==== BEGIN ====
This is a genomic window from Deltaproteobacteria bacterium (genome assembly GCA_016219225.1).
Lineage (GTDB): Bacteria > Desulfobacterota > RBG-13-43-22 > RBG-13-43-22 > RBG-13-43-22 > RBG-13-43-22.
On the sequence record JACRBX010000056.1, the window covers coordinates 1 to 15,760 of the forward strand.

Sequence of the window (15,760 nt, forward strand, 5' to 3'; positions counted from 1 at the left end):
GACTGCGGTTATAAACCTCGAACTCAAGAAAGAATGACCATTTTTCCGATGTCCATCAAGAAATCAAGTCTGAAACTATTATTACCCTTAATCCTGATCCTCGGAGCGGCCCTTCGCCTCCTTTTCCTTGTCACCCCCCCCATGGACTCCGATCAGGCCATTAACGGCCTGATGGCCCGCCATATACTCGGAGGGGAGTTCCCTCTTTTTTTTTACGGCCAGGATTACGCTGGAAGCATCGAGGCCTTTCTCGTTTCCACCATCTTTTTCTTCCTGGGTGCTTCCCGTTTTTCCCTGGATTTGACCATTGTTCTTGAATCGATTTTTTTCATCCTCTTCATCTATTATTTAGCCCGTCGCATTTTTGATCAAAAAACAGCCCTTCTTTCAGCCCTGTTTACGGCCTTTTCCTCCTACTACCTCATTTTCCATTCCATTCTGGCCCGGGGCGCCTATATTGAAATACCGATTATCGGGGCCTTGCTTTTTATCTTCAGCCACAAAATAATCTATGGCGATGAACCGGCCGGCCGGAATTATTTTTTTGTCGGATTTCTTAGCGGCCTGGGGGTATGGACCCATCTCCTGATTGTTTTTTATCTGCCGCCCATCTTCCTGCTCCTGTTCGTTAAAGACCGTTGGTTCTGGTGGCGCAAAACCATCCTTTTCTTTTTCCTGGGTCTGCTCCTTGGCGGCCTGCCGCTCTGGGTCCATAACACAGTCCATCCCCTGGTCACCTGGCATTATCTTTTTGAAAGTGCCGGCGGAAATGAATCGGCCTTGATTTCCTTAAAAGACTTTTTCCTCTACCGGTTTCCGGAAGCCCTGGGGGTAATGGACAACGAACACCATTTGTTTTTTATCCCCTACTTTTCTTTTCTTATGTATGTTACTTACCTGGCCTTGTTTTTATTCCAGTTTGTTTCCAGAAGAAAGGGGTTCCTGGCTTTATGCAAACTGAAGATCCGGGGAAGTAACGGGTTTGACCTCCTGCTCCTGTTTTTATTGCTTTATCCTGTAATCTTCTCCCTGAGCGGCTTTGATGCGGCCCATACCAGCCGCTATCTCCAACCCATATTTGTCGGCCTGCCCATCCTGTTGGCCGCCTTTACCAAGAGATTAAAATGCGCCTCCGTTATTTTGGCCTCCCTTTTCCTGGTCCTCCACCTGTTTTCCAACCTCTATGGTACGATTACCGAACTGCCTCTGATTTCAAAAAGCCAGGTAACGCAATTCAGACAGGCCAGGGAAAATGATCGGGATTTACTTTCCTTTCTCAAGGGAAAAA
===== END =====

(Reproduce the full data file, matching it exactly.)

This is a genomic window from Deltaproteobacteria bacterium (genome assembly GCA_016219225.1).
Lineage (GTDB): Bacteria > Desulfobacterota > RBG-13-43-22 > RBG-13-43-22 > RBG-13-43-22 > RBG-13-43-22.
On the sequence record JACRBX010000056.1, the window covers coordinates 1 to 15,760 of the forward strand.

Sequence of the window (15,760 nt, forward strand, 5' to 3'; positions counted from 1 at the left end):
GACTGCGGTTATAAACCTCGAACTCAAGAAAGAATGACCATTTTTCCGATGTCCATCAAGAAATCAAGTCTGAAACTATTATTACCCTTAATCCTGATCCTCGGAGCGGCCCTTCGCCTCCTTTTCCTTGTCACCCCCCCCATGGACTCCGATCAGGCCATTAACGGCCTGATGGCCCGCCATATACTCGGAGGGGAGTTCCCTCTTTTTTTTTACGGCCAGGATTACGCTGGAAGCATCGAGGCCTTTCTCGTTTCCACCATCTTTTTCTTCCTGGGTGCTTCCCGTTTTTCCCTGGATTTGACCATTGTTCTTGAATCGATTTTTTTCATCCTCTTCATCTATTATTTAGCCCGTCGCATTTTTGATCAAAAAACAGCCCTTCTTTCAGCCCTGTTTACGGCCTTTTCCTCCTACTACCTCATTTTCCATTCCATTCTGGCCCGGGGCGCCTATATTGAAATACCGATTATCGGGGCCTTGCTTTTTATCTTCAGCCACAAAATAATCTATGGCGATGAACCGGCCGGCCGGAATTATTTTTTTGTCGGATTTCTTAGCGGCCTGGGGGTATGGACCCATCTCCTGATTGTTTTTTATCTGCCGCCCATCTTCCTGCTCCTGTTCGTTAAAGACCGTTGGTTCTGGTGGCGCAAAACCATCCTTTTCTTTTTCCTGGGTCTGCTCCTTGGCGGCCTGCCGCTCTGGGTCCATAACACAGTCCATCCCCTGGTCACCTGGCATTATCTTTTTGAAAGTGCCGGCGGAAATGAATCGGCCTTGATTTCCTTAAAAGACTTTTTCCTCTACCGGTTTCCGGAAGCCCTGGGGGTAATGGACAACGAACACCATTTGTTTTTTATCCCCTACTTTTCTTTTCTTATGTATGTTACTTACCTGGCCTTGTTTTTATTCCAGTTTGTTTCCAGAAGAAAGGGGTTCCTGGCTTTATGCAAACTGAAGATCCGGGGAAGTAACGGGTTTGACCTCCTGCTCCTGTTTTTATTGCTTTATCCTGTAATCTTCTCCCTGAGCGGCTTTGATGCGGCCCATACCAGCCGCTATCTCCAACCCATATTTGTCGGCCTGCCCATCCTGTTGGCCGCCTTTACCAAGAGATTAAAATGCGCCTCCGTTATTTTGGCCTCCCTTTTCCTGGTCCTCCACCTGTTTTCCAACCTCTATGGTACGATTACCGAACTGCCTCTGATTTCAAAAAGCCAGGTAACGCAATTCAGACAGGCCAGGGAAAATGATCGGGATTTACTTTCCTTTCTCAAGGGAAAAA